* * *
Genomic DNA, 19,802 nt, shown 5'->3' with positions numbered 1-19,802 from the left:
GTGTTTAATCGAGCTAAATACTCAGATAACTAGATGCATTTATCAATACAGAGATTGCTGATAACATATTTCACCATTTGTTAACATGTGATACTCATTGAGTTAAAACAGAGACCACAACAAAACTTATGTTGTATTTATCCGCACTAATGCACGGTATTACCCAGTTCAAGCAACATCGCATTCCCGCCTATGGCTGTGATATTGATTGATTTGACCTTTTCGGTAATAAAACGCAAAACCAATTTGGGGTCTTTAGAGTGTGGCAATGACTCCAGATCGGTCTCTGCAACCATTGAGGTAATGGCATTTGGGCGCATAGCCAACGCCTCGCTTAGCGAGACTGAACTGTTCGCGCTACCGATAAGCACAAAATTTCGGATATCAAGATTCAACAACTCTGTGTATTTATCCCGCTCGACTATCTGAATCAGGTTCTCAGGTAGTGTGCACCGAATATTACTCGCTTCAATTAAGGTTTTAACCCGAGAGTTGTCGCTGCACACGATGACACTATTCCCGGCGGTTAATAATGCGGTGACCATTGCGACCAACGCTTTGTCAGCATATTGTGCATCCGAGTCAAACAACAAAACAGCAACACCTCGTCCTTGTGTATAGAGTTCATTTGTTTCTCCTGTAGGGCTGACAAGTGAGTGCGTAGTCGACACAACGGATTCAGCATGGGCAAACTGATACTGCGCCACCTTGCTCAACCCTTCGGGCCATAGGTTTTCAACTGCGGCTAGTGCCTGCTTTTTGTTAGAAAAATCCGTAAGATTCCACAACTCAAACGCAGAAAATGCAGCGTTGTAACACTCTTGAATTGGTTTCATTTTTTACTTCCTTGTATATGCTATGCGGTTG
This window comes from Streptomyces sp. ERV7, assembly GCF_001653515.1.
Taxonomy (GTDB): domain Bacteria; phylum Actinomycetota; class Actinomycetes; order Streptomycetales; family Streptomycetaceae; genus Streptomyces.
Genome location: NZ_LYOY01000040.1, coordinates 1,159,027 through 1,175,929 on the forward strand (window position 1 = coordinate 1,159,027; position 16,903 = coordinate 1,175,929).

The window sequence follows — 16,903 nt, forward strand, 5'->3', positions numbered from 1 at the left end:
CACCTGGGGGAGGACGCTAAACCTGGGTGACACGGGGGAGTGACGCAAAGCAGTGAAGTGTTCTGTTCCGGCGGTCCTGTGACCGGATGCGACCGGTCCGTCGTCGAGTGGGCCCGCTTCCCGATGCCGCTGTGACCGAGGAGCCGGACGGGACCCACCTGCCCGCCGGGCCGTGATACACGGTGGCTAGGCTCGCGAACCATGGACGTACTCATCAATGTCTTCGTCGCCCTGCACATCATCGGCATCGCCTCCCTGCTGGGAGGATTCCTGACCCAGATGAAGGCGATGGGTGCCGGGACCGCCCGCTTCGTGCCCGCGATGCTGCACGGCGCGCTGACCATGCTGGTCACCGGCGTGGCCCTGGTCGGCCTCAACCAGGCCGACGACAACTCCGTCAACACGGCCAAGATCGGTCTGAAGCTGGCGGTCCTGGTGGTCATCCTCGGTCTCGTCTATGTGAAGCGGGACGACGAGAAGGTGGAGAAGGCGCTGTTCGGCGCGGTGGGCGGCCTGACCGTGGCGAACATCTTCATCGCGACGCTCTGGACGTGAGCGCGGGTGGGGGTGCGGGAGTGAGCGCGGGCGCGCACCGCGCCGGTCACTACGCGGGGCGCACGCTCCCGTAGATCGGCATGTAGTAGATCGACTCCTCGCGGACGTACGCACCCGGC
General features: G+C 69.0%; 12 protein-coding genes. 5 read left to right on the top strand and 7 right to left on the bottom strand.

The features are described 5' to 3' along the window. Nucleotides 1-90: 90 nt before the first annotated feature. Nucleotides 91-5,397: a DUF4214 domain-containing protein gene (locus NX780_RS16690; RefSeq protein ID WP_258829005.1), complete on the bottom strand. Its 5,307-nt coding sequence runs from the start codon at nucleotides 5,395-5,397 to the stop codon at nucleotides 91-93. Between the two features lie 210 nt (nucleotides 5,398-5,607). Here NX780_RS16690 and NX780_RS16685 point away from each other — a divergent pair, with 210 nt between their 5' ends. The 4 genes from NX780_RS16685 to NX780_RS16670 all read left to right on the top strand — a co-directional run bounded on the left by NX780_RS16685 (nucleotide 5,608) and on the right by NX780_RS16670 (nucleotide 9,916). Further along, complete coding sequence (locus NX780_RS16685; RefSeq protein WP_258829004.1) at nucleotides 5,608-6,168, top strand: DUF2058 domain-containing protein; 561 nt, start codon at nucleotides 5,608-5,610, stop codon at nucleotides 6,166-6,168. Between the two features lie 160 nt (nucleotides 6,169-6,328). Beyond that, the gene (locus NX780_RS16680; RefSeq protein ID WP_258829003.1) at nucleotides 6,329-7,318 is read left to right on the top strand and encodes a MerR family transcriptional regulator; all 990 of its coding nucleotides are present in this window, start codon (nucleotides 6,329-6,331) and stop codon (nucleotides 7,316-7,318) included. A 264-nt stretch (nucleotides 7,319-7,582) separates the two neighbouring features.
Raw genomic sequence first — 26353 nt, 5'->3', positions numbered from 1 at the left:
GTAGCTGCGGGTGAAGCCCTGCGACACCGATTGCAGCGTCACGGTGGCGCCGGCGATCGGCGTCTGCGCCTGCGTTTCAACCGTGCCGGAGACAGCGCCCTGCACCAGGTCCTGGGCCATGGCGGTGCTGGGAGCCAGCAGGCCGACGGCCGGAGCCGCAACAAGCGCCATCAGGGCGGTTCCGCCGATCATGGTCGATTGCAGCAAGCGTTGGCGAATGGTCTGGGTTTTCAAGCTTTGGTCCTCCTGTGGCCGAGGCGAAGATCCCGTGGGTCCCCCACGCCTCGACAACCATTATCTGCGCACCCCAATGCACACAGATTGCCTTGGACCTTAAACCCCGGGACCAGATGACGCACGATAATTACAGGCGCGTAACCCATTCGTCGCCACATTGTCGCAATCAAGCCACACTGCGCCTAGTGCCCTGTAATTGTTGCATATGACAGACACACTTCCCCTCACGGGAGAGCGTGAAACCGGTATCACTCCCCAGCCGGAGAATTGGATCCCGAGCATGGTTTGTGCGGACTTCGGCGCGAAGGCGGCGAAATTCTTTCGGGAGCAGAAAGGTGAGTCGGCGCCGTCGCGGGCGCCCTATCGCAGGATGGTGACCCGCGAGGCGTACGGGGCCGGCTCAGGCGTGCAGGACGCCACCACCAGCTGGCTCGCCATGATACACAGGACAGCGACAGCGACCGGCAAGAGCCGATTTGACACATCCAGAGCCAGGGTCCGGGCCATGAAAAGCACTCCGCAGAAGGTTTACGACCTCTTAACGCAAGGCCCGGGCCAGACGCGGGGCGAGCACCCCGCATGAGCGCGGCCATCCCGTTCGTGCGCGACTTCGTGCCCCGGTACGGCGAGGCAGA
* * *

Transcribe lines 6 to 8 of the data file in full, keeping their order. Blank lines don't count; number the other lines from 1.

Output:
The window sequence follows — 16,903 nt, forward strand, 5'->3', positions numbered from 1 at the left end:
CACCTGGGGGAGGACGCTAAACCTGGGTGACACGGGGGAGTGACGCAAAGCAGTGAAGTGTTCTGTTCCGGCGGTCCTGTGACCGGATGCGACCGGTCCGTCGTCGAGTGGGCCCGCTTCCCGATGCCGCTGTGACCGAGGAGCCGGACGGGACCCACCTGCCCGCCGGGCCGTGATACACGGTGGCTAGGCTCGCGAACCATGGACGTACTCATCAATGTCTTCGTCGCCCTGCACATCATCGGCATCGCCTCCCTGCTGGGAGGATTCCTGACCCAGATGAAGGCGATGGGTGCCGGGACCGCCCGCTTCGTGCCCGCGATGCTGCACGGCGCGCTGACCATGCTGGTCACCGGCGTGGCCCTGGTCGGCCTCAACCAGGCCGACGACAACTCCGTCAACACGGCCAAGATCGGTCTGAAGCTGGCGGTCCTGGTGGTCATCCTCGGTCTCGTCTATGTGAAGCGGGACGACGAGAAGGTGGAGAAGGCGCTGTTCGGCGCGGTGGGCGGCCTGACCGTGGCGAACATCTTCATCGCGACGCTCTGGACGTGAGCGCGGGTGGGGGTGCGGGAGTGAGCGCGGGCGCGCACCGCGCCGGTCACTACGCGGGGCGCACGCTCCCGTAGATCGGCATGTAGTAGATCGACTCCTCGCGGACGTACGCACCCGGC
General features: G+C 69.0%; 12 protein-coding genes. 5 read left to right on the top strand and 7 right to left on the bottom strand.